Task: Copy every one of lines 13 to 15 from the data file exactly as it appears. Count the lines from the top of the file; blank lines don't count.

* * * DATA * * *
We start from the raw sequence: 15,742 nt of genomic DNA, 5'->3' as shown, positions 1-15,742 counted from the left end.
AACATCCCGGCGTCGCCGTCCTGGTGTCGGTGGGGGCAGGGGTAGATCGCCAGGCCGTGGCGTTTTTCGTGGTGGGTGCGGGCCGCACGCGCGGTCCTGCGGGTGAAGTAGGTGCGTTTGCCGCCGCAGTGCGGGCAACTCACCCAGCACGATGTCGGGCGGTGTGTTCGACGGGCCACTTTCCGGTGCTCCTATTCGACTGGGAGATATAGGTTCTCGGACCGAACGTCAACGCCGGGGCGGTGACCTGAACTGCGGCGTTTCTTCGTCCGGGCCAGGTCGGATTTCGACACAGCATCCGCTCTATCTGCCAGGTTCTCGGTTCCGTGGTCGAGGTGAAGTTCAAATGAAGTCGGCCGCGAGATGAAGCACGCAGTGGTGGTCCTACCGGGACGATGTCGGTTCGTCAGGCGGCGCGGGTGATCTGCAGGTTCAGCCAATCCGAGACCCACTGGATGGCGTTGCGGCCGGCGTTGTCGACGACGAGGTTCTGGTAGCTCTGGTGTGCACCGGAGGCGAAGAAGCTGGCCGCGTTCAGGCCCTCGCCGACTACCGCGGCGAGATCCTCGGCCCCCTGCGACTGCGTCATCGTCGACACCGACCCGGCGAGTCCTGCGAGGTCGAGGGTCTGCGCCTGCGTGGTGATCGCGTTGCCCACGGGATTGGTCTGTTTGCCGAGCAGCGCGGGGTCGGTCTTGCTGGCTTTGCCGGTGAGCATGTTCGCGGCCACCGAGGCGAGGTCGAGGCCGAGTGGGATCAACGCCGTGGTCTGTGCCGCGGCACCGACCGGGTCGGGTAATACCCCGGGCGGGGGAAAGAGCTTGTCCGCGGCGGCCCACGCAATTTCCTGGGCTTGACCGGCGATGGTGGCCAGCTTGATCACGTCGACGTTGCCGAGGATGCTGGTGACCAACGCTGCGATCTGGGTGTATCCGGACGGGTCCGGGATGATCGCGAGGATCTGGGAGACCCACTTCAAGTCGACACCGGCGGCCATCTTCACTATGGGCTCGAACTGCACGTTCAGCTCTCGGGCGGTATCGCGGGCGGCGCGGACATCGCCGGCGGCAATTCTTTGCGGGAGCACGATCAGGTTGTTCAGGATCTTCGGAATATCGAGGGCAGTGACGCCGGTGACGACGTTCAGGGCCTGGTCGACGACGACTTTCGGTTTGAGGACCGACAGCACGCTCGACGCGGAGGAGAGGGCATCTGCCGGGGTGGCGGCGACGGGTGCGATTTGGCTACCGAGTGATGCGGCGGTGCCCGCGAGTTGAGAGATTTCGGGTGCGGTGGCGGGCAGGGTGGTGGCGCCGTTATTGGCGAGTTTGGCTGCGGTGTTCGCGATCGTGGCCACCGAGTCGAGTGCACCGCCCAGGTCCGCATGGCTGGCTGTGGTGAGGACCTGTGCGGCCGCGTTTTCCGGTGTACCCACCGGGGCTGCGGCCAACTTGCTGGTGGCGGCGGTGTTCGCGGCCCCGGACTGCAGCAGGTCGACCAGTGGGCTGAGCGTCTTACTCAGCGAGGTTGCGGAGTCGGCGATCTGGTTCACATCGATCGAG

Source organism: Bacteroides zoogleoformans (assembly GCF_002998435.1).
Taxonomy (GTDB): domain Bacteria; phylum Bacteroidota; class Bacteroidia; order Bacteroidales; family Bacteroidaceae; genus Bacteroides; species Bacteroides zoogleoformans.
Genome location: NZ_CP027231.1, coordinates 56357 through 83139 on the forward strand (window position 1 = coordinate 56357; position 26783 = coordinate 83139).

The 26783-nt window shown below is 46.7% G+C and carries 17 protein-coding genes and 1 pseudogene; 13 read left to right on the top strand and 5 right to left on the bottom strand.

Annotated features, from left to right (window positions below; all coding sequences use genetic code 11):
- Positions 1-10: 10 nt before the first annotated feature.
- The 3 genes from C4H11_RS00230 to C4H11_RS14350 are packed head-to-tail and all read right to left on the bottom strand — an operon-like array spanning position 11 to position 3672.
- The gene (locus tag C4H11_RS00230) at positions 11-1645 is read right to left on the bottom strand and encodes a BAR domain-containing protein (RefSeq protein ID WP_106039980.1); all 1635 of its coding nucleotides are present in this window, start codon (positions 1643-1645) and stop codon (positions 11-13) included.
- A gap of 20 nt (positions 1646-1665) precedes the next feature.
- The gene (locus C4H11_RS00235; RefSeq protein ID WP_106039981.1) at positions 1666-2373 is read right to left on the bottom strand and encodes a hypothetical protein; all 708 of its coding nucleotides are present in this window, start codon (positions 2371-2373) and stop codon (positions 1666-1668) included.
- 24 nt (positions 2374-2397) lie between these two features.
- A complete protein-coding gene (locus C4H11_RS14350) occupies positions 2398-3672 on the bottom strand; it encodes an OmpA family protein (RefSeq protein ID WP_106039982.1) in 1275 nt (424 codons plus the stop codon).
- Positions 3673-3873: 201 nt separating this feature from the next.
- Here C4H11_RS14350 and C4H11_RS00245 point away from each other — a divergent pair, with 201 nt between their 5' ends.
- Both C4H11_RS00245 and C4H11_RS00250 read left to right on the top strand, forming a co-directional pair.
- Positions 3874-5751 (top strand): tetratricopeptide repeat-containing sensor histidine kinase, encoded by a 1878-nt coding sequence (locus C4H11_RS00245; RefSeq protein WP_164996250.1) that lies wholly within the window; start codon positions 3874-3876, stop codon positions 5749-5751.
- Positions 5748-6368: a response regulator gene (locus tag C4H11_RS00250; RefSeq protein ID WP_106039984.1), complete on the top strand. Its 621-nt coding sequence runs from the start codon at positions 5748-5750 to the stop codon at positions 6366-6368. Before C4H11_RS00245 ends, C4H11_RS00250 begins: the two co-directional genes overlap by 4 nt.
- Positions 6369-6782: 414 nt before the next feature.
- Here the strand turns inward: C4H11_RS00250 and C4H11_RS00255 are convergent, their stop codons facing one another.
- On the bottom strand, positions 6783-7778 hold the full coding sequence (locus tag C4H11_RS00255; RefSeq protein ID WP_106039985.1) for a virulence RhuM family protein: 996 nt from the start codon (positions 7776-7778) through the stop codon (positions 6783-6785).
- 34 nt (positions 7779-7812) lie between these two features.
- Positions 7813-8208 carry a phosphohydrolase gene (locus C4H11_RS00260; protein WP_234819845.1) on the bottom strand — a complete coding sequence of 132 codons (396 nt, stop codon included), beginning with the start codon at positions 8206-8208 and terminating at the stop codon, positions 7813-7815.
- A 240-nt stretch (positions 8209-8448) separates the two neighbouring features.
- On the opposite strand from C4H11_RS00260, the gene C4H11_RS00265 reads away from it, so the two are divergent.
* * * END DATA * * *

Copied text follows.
- 24 nt (positions 2374-2397) lie between these two features.
- A complete protein-coding gene (locus C4H11_RS14350) occupies positions 2398-3672 on the bottom strand; it encodes an OmpA family protein (RefSeq protein ID WP_106039982.1) in 1275 nt (424 codons plus the stop codon).
- Positions 3673-3873: 201 nt separating this feature from the next.